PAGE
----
28 January 2010

Well, All Signs Point to a Senate Appointment of Ben Bernanke Soon

The current whip count has more than 50 Senators voting for him, and because Wall Street wants him, it appears that arms are being twisted in the Senate to get Senators who vote against him to vote for cloture, because, I guess, a stimulus package to reduce unemployment, or a fix to America's broken healthcare plan, both of which required 60 votes to clear the Senate are less important than reappointing Wall Street's lapdog at the Federal reserve.

Paul Krugman nails it in one sentence
I can hardly think of anything more calculated to solidify the view that Wall Street doesn’t have to play by the rules that apply to everyone else.
We have had reports of a number of Senators, including Barbara Boxer, who now appears to have a contentious reelection bid ahead of her.

I think that the two are tied together: Voting for Bernanke is voting for Wall Street, and your opponent can make hay of it.

Harry Reid took a slightly lower key approach, announcing his support for Helicopter Ben late on a Friday evening, so it would not get much press, and the wording is intended to make it sound conditional (it's not). Faint praise indeed.

FWIW, if you vote for cloture, your opponent will make just as much hay of it.

Interestingly enough it is the arguments for his reappointment that make the best argument against his reappointment.

For example, we have a story saying that a Bernanke defeat would rattle Wall Street and so might precipitate a double dip recession.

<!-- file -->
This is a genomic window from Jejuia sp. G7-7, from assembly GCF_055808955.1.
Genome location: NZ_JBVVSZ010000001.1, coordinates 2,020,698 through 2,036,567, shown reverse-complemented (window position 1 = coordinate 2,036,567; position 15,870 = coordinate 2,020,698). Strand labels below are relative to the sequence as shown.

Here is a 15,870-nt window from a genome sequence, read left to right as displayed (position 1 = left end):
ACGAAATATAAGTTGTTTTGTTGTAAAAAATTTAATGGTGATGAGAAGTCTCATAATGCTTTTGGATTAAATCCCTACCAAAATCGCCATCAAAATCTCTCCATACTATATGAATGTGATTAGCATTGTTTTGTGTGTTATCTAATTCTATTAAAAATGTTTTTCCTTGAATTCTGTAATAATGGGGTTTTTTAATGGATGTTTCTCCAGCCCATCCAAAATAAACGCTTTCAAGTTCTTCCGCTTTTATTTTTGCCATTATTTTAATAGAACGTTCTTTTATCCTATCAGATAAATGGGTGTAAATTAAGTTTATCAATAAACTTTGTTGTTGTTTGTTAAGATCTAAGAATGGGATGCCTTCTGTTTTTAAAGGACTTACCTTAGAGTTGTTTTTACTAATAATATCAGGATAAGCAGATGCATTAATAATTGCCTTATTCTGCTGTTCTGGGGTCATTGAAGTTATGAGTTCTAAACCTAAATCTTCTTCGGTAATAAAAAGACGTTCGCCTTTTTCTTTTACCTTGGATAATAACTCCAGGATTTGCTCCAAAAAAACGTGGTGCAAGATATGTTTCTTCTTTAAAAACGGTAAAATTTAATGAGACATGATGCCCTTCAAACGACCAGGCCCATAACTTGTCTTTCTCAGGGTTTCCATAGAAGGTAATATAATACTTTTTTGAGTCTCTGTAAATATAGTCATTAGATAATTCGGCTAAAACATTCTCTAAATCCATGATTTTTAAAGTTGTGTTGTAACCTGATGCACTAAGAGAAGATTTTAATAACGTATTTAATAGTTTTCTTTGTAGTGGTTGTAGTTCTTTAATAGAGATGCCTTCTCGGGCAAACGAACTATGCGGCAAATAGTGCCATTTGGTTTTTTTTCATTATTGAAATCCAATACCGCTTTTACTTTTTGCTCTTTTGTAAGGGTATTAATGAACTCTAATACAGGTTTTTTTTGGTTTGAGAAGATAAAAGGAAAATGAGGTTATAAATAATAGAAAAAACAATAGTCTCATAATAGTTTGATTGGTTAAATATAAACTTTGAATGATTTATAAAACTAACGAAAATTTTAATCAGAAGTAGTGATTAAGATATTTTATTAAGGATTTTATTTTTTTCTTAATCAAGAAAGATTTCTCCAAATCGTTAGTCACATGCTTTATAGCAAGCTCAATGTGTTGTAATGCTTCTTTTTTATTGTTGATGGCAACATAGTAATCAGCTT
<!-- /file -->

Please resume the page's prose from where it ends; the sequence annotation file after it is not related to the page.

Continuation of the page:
It's wrong on a number of levels, not the least of which is that we are going to have a double dip recession anyway, because, between new defaults in residential and commercial real estate and the increase in oil prices, the so-called recovery that we have seen won't happen.

The bigger point though is the reason that Bernanke leaving the post would rattle the financial markets is because that they feel that if they screw up royally, then Bernanke will bail them out by pumping money into the system or slashing rates.

Wall Street is looking at a "Bernanke put," which much like his predecessor's "Greenspan put," (both described at the same link) create moral hazard and encourage risk taking.

It's pretty clear that Ben Bernanke is aggressively lobbying Senators to get reappointed, see his promises of transparency in the Federal Reserve that he made in a meeting with Dick Durbin, but it is just as true that all the moves toward transparency and consumer protection will end once he is reappointed and the audit bill is killed.

At this point, I think that the only chance that he won't be reappointed lies with the accusations by Senator Jim Bunning and Darryl Issa that Bernanke is lying about his involvement in the AIG fiasco, and relying on those two lying chowder-heads is not something that I am particularly sanguine about.


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